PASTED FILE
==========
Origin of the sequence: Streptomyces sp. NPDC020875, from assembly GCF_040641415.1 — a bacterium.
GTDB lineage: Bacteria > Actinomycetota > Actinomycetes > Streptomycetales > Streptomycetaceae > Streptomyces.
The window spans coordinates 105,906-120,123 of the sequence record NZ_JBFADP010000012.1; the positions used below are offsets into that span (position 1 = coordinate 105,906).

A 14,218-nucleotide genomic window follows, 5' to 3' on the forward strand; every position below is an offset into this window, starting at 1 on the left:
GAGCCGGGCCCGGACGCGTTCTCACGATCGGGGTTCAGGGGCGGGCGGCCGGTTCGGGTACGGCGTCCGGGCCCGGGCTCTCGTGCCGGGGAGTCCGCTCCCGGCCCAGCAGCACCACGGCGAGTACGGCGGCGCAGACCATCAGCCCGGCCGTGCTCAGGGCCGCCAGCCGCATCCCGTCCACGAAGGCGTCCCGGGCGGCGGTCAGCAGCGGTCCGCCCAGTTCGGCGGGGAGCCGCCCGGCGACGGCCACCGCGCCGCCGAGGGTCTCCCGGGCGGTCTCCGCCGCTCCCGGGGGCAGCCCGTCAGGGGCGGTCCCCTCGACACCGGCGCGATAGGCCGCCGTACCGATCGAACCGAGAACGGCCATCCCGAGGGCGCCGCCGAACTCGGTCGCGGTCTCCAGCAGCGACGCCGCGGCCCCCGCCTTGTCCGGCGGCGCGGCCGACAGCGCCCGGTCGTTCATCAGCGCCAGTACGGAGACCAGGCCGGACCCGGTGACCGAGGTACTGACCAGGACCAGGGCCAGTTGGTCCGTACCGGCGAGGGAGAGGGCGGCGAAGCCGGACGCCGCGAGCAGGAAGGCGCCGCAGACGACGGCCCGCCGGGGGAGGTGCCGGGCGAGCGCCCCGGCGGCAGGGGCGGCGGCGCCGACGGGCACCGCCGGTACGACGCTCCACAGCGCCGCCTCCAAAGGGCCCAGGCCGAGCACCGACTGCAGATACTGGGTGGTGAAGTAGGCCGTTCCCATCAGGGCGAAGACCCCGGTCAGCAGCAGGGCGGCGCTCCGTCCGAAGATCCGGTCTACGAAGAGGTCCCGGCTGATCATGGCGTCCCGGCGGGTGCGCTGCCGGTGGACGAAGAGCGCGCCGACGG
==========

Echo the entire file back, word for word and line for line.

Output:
Origin of the sequence: Streptomyces sp. NPDC020875, from assembly GCF_040641415.1 — a bacterium.
GTDB lineage: Bacteria > Actinomycetota > Actinomycetes > Streptomycetales > Streptomycetaceae > Streptomyces.
The window spans coordinates 105,906-120,123 of the sequence record NZ_JBFADP010000012.1; the positions used below are offsets into that span (position 1 = coordinate 105,906).

A 14,218-nucleotide genomic window follows, 5' to 3' on the forward strand; every position below is an offset into this window, starting at 1 on the left:
GAGCCGGGCCCGGACGCGTTCTCACGATCGGGGTTCAGGGGCGGGCGGCCGGTTCGGGTACGGCGTCCGGGCCCGGGCTCTCGTGCCGGGGAGTCCGCTCCCGGCCCAGCAGCACCACGGCGAGTACGGCGGCGCAGACCATCAGCCCGGCCGTGCTCAGGGCCGCCAGCCGCATCCCGTCCACGAAGGCGTCCCGGGCGGCGGTCAGCAGCGGTCCGCCCAGTTCGGCGGGGAGCCGCCCGGCGACGGCCACCGCGCCGCCGAGGGTCTCCCGGGCGGTCTCCGCCGCTCCCGGGGGCAGCCCGTCAGGGGCGGTCCCCTCGACACCGGCGCGATAGGCCGCCGTACCGATCGAACCGAGAACGGCCATCCCGAGGGCGCCGCCGAACTCGGTCGCGGTCTCCAGCAGCGACGCCGCGGCCCCCGCCTTGTCCGGCGGCGCGGCCGACAGCGCCCGGTCGTTCATCAGCGCCAGTACGGAGACCAGGCCGGACCCGGTGACCGAGGTACTGACCAGGACCAGGGCCAGTTGGTCCGTACCGGCGAGGGAGAGGGCGGCGAAGCCGGACGCCGCGAGCAGGAAGGCGCCGCAGACGACGGCCCGCCGGGGGAGGTGCCGGGCGAGCGCCCCGGCGGCAGGGGCGGCGGCGCCGACGGGCACCGCCGGTACGACGCTCCACAGCGCCGCCTCCAAAGGGCCCAGGCCGAGCACCGACTGCAGATACTGGGTGGTGAAGTAGGCCGTTCCCATCAGGGCGAAGACCCCGGTCAGCAGCAGGGCGGCGCTCCGTCCGAAGATCCGGTCTACGAAGAGGTCCCGGCTGATCATGGCGTCCCGGCGGGTGCGCTGCCGGTGGACGAAGAGCGCGCCGACGG